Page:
Archos’s bad-ass PMPs are constantly evolving towards the ultimate do-it-all gadget. The 605 WiFi actually comes close — all it needs is a phone, GPS, and espresso maker. Over-the-air downloads, Web surfing, and AV recording are certainly tantalizing features, but you’ll have to shell out some extra dough on top of the player’s base price. Our 30GB model will run you $299.99, but there are 4GB (flash memory w/ SD card slot), 80GB, supersize 160GB versions coming soon.
The 30GB 605 is a bit slimmer than the 604 was, at 4.8 by 3.2 by 0.6 inches, and its 6.7-ounce solid-feeling metal body will help you fend off haters and the overly envious alike. (The 4-gigger is lighter, and 80 and 160GB models are slightly bigger and even deadlier weapons.)
The screen is a 4.3-inch widescreen job, and it’s sensitive to the touch of your fingers and the included stylus (too bad there’s no slot on the 605 to hold said stylus). The screen looks great under most conditions, though if you’re trying to watch a movie in a park on a sunny day, you’re gonna have to hide under a blanket. That’ll help the pretty weak built-in speaker sound better too.
You can’t replace the battery yourself, reneging on older models, but at least it lasts for roughly 5 hours of video and 17 hours of music, making it a better travel buddy than your Xanax-popping co-worker. Just be sure to bring your own headphones, since the included ones suck. You also get a carrying pouch and an adapter for the optional DVR station, plus a proprietary USB cable for connecting to PCs (in MTP or USB mode) or Mac/Linux (USB mode only).
A single eighth-inch combo jack on the left side handles headphones, video output, and S/PDIF. A bunch of buttons along to the right of the screen give you plenty of control, and Archos seems to be getting the point that what works in Europe doesn’t quite work over here, but you can control everything from the touch screen if the buttons prove too confusing.
The 605’s interface is cute, simple, and finger-friendly, but the stylus is handy for precise clicking on Web links and list items. An on-screen QWERTY keyboard helps a lot with entering URLs and emails. One very iPhone-like feature is the ability drag your finger to scroll around in Web pages and photos, but Archos wasn’t quite hip enough to do multi-touch or gestures.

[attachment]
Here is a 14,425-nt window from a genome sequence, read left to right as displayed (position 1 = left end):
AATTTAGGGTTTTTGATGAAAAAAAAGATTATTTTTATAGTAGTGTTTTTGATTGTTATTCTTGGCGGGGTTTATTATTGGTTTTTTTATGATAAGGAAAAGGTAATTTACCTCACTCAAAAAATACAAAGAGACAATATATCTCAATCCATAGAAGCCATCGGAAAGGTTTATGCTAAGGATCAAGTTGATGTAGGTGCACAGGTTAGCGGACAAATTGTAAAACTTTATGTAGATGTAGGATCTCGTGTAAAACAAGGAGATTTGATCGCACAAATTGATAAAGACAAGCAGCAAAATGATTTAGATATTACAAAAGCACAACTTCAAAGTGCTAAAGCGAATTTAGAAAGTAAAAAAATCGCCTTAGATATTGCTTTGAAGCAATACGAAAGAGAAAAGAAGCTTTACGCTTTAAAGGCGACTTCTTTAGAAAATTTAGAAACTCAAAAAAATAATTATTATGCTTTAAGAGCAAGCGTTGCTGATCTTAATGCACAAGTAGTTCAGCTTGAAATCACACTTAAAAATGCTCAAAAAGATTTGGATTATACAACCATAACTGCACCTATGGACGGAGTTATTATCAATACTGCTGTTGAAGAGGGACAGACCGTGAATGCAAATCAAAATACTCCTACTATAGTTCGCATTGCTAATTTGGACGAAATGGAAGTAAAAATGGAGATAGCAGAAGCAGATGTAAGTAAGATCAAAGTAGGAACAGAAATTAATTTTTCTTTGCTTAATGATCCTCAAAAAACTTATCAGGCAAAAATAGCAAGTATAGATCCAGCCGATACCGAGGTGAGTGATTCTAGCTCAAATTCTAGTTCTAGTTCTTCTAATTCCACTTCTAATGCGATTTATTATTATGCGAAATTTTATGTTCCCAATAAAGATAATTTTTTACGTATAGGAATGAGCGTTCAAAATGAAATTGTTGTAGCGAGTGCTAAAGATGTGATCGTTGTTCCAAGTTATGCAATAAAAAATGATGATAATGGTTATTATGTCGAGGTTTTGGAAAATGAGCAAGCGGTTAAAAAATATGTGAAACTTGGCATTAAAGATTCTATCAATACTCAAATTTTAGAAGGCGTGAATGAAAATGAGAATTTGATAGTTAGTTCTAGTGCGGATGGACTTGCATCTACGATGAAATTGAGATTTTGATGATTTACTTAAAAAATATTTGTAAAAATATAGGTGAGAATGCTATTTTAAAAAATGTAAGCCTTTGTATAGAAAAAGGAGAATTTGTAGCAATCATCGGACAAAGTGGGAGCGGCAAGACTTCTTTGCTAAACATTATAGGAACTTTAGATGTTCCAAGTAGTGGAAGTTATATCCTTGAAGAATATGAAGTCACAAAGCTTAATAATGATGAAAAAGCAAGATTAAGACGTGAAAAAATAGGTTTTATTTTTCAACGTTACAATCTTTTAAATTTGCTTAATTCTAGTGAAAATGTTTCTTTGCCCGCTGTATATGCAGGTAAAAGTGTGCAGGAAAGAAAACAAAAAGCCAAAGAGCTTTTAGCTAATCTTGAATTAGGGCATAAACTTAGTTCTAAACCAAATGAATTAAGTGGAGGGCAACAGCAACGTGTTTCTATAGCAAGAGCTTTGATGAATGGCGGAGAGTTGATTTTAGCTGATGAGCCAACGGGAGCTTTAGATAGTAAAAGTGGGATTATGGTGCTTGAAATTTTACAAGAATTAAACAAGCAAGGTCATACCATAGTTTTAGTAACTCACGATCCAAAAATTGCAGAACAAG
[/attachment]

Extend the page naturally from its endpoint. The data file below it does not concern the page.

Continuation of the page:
Out of the box, the 605 can do MPEG-4 SP and WMV on the video front, and MP3, WMA, protected WMA, and WAV for audio. You can also look at JPG, BMP, and PNG photos and PDF files that don’t have too many special features.
Now the bad news: To surf the Web, you need a $30 browser plug-in. And if you want to record your favorite episodes of Rock of Love with Bret Michaels, you’ll have to drop $100 on the DVR docking station or $70 for the travel DVR adapter. For obscure codec support (AAC, H.264, MPEG-2, Real, and the like), you’ll have to pay $20 a pop, too. That could bring your total for the 30GB 605 to around $450, which still isn’t a terrible deal given all the geeky fun you could have with it.
Our fully loaded test unit didn’t wasn’t exactly a speed demon on the Web, and it missed wireless networks that our MacBook had no problem catching. Streaming music and movies over the UPnP protocol to the 605 WiFi from our computer worked pretty well when the wireless signal was strong, but if it dropped, our favorite episode of Chappele’s Show started to stutter. Wireless file transfers are a huge plus, but speeds also varied a lot depending on signal strength.
Archos’s Content Portal wasn’t quite ready for prime time when we checked it out, but movies and TV shows will be available from CinemaNow for $3.99 (rental) and $9.99 to $19.99 (download to own). If want all those deleted scenes or director’s commentary, though, you’re out of luck.
We were able to watch full-screen YouTube vids via the Opera-based browser, but you can also get them on the Content Portal, which makes for a tasty video-on-the-go alternative to the iPhone. Another Apple rip-off: widgets for things like weather and calendaring.
If you think you’re going to get a non-Apple phoneless iPhone for $299, think again — it’ll cost you at least $450. Still, it’s a pretty decent gadget, even if it doesn’t have a piece of fruit on it.